Rantin: Helping young minds explore new paths
03/21/2013 7:59 PM
03/21/2013 8:01 PM
Alcorn Middle School student Kadaisha Miller said she had never given much thought to a career in engineering.
But after building paper rockets and launching them with soda bottles Thursday, she’s not ruling out the possibility.
The Richland 1 seventh-grader isn’t the only one re-thinking her options after a full day of hands-on math and science activities Thursday in downtown Columbia.
About 400 middle school students from 18 schools took part in the Columbia Urban League’s third Youth Science, Technology, Engineering and Mathematics (STEM) Expo, which exposes middle school students to career opportunities in math and science.
This year’s event focused on technology and emphasized social media etiquette because of the pervasiveness of social media bullying among youth.
“Technology is ever-changing at a rapid pace which significantly affects our health, business, education and many other facets of life,” Urban League president and CEO James T. McLawhorn said. “It certainly is a driving force behind our global workforce competitiveness.”
Thursday’s Expo was held at EdVenture and IT-oLogy, where students created robots, rockets and boats, and learned about such things as 3-D design. During one session, students constructed DNA brackets, using various color beads to identify traits like eye color, hand dominance and attached or unattached ear lobes.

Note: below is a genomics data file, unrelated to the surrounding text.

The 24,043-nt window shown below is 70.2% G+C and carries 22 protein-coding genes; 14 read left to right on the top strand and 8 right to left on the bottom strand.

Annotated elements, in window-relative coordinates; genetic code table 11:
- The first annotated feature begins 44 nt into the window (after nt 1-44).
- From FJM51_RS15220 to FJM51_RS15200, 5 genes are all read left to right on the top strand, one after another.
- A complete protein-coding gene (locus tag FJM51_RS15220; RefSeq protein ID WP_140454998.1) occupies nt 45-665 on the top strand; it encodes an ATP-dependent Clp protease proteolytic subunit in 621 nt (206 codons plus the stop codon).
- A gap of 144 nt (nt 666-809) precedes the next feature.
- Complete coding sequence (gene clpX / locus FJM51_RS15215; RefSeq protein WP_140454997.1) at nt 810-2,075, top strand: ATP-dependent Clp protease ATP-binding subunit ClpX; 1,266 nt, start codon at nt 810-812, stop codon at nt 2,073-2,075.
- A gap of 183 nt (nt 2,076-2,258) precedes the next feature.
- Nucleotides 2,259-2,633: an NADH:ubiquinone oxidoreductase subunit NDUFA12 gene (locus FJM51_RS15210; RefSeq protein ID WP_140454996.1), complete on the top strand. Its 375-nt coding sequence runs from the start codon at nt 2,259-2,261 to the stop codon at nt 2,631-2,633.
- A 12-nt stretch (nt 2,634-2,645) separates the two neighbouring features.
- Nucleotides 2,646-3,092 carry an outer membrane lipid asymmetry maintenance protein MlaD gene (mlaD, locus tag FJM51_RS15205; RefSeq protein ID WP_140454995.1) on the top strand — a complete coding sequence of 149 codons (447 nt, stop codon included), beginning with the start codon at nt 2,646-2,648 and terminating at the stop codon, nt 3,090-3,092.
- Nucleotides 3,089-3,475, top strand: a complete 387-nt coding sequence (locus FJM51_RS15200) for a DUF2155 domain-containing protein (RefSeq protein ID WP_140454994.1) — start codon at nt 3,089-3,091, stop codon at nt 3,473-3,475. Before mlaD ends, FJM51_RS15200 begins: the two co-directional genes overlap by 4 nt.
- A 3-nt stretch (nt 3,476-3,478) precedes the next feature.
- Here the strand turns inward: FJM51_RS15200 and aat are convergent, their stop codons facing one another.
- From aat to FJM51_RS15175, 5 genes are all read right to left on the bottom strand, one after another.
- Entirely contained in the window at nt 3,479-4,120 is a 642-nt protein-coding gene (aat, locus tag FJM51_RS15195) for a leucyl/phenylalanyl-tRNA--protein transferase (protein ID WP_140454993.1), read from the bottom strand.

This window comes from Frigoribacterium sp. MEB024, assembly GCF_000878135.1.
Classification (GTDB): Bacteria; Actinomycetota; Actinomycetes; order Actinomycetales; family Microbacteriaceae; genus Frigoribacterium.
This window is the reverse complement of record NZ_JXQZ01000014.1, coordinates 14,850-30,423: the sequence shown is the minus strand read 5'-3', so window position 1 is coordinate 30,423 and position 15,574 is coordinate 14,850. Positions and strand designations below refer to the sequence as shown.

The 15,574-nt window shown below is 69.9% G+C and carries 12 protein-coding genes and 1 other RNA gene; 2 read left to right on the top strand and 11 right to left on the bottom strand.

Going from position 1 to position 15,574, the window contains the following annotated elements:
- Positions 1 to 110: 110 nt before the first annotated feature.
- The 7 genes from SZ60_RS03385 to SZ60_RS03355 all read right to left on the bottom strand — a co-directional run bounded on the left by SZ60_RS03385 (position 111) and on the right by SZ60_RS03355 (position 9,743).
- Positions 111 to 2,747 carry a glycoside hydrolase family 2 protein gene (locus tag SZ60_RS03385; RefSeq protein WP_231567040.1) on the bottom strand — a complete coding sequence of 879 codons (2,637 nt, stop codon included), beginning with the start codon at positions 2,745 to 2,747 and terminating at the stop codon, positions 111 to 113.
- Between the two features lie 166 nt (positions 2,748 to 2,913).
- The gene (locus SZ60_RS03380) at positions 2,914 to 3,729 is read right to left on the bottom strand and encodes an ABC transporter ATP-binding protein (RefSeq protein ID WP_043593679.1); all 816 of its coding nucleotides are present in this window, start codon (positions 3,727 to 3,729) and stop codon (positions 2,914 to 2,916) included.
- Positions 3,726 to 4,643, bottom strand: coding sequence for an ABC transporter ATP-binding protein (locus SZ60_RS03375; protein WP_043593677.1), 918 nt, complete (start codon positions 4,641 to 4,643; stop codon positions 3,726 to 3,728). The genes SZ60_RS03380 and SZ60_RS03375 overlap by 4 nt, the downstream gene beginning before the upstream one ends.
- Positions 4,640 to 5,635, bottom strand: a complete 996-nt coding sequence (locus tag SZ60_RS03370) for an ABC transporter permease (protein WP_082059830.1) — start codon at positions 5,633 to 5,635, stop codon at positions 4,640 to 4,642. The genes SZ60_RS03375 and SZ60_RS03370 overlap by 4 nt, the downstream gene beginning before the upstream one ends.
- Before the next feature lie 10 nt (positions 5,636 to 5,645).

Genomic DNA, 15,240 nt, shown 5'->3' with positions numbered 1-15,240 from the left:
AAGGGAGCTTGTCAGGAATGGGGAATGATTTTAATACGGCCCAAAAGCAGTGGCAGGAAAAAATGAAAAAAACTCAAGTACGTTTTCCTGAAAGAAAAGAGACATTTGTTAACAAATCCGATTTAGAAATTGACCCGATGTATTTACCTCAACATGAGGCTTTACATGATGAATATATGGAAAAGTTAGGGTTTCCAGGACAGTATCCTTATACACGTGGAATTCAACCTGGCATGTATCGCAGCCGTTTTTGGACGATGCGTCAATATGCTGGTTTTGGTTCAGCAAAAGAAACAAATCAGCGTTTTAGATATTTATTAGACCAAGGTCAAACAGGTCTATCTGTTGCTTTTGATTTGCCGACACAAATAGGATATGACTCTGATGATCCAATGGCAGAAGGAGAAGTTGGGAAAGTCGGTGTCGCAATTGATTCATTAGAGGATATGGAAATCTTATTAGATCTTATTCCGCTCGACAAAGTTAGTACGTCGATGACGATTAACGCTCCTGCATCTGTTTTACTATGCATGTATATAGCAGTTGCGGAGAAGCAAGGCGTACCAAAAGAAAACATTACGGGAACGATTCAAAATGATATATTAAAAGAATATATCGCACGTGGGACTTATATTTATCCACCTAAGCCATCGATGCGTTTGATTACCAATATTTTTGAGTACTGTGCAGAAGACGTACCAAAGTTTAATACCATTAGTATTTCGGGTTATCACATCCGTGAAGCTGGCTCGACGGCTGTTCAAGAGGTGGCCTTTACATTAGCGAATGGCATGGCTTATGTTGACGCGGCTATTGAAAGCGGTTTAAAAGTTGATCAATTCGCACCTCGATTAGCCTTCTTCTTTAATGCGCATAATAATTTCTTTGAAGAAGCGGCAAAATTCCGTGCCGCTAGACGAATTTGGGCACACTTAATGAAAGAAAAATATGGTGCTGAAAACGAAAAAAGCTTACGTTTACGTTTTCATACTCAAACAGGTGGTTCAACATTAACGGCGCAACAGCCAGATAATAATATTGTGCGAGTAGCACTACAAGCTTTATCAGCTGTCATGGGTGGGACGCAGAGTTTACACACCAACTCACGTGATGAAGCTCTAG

“I really liked (creating) the card box city,” Alcorn’s Kadaisha said regarding one of the day’s activities. “Our group just created things that we would like in our own city.”
The STEM program targets all students, but educators note there has been an added emphasis on females and under-served students who might not otherwise embrace such careers.
Alcorn Middle math teacher and robotics coach Nadin Edney said the expo and similar efforts are helping students expand the way they view future opportunities.
“All the kids talk about being in the NBA or the NFL, but we want them to think more about math and science,” Edney said. “It gets them out of their immediate community so they are exposed to other careers.”
Marc Drews, EdVenture’s education incentives manager, said he hopes Thursday’s visit and others like it will inspire more students to become inventors, designers and builders.
“I would love for them to go back saying that math and science are awesome,” he said.
About Bertram Rantin
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